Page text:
Melbourne, Australia, 21 January 2024 | Leigh Rogers

Alex de Minaur has vowed he’ll bounce back stronger following his fourth-round exit at Australian Open 2024.

The 24-year-old came close to advancing to his first quarterfinal at his home Grand Slam, before bowing out in five sets against world No.5 Andrey Rublev at Rod Laver Arena.

Rublev recorded a 6-4 6-7(5) 6-7(4) 6-3 6-0 victory in their taxing four-hour and 14-minute encounter.

“I know the areas I’ve got to work on. Again, like I’ve done my whole career, I’ll get better, I’ll improve, and hopefully next time I’ll be able to take it to the next level,” De Minaur declared.

“I know it’s a little bit disappointing that I’m sitting here after a loss in the fourth round. (But) I do think I’ve made a lot of steps in the right direction.

“I think my level is quite there. Against top-10 opponents this year, I’m 3-1. It’s not the worst of things. I was very close. I’m doing the right things.”

It ends a magical summer for De Minaur, who scored three top-10 wins to steer Australia into the United Cup semifinals.

This effort saw De Minaur become the first Aussie man in 17 years to hold a top-10 singles rankings.

“It’s a tough, tough match to finish up my campaign here,” De Minaur conceded. “Obviously had aspirations for more.

“(But) Andrey deserved the win. He played too good in the fourth and fifth sets. He kind of, in my eyes, just let go and started swinging freely, caught a little purple patch. It was too good in the end.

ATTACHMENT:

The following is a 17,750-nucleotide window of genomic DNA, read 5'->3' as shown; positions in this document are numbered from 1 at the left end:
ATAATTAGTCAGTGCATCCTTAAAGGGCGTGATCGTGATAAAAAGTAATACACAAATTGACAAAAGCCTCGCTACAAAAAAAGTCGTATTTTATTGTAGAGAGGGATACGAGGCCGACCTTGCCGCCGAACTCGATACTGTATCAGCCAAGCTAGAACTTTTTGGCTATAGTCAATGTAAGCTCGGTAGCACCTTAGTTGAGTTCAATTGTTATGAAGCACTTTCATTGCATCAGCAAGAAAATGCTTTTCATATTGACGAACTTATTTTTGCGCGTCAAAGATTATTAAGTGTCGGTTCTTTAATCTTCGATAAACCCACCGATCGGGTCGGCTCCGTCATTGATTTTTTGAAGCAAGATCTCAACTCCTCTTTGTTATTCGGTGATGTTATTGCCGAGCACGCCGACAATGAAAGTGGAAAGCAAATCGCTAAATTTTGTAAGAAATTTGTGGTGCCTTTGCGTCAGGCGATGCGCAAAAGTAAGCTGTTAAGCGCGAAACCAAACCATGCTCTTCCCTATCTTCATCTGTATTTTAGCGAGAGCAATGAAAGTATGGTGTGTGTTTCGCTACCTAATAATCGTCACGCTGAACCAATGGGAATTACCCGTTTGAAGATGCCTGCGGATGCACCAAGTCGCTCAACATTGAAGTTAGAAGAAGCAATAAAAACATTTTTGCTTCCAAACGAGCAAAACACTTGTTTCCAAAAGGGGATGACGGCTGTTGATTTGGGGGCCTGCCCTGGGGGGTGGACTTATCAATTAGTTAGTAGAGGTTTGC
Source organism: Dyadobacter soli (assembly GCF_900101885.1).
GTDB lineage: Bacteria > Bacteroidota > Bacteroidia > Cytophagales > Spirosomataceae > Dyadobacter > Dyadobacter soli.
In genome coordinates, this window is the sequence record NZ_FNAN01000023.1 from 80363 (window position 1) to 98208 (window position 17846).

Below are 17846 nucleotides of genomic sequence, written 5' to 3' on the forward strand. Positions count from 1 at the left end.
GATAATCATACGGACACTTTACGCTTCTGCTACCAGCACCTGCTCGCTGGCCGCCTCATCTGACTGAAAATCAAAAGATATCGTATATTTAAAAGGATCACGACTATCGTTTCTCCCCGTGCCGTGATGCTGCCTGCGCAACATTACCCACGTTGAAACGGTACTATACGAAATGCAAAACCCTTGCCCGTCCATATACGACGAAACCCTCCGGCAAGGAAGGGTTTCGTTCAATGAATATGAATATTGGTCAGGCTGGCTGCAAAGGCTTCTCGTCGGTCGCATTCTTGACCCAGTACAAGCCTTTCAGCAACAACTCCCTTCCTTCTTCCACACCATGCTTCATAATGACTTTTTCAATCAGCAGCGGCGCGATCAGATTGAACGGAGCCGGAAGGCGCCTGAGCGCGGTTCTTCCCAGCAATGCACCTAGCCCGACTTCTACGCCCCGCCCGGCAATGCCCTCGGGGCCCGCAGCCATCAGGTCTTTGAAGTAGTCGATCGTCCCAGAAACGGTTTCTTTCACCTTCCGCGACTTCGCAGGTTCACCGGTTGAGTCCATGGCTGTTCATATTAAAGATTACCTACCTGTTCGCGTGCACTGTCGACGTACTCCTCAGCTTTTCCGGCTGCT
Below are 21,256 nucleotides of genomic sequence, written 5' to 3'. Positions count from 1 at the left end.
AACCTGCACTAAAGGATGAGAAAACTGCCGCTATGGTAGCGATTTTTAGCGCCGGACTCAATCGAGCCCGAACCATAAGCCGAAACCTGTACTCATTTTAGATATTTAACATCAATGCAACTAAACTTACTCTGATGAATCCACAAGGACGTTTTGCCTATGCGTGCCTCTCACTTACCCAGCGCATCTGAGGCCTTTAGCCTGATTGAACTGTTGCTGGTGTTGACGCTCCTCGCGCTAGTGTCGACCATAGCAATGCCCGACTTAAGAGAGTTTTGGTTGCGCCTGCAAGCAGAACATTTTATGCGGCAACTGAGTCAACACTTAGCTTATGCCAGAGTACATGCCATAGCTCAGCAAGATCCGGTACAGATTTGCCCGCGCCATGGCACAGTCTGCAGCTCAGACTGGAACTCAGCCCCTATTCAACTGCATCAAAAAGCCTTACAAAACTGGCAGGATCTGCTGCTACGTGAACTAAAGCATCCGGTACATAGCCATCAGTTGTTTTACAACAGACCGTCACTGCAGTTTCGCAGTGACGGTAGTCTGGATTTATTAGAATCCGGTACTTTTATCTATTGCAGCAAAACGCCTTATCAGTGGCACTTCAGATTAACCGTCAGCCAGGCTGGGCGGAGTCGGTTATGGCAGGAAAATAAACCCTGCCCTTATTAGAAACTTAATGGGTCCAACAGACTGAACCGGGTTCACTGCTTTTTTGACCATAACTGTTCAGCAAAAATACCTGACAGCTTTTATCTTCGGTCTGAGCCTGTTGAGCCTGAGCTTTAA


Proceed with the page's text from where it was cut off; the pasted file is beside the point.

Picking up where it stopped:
“It’s not a match that I thought I lost physically. It was just that the racquet was taken out of my hand. Got to a stage where I just could not get him moving or expose that movement. He was just standing and hitting from every single part of the court.”

De Minaur believes landing only 53 per cent of first serves also hurt his chances.

“I just was not finding first serves,” he said. “In those crucial moments, I was giving him too many second serves and he was able to just swing freely.”

It is world No.10 De Minaur’s third consecutive fourth-round loss at Melbourne Park and one he admits hurts a little more.

“Perspective changes with results, right?” he said.

“All of a sudden expectation and what you believe you should be achieving also changes. Maybe in the past I would have been somewhat content with a fourth round, but I thought I had more in me.

“I saw it as a great opportunity and a match that I strongly believed I could have won. But it just slipped away.”

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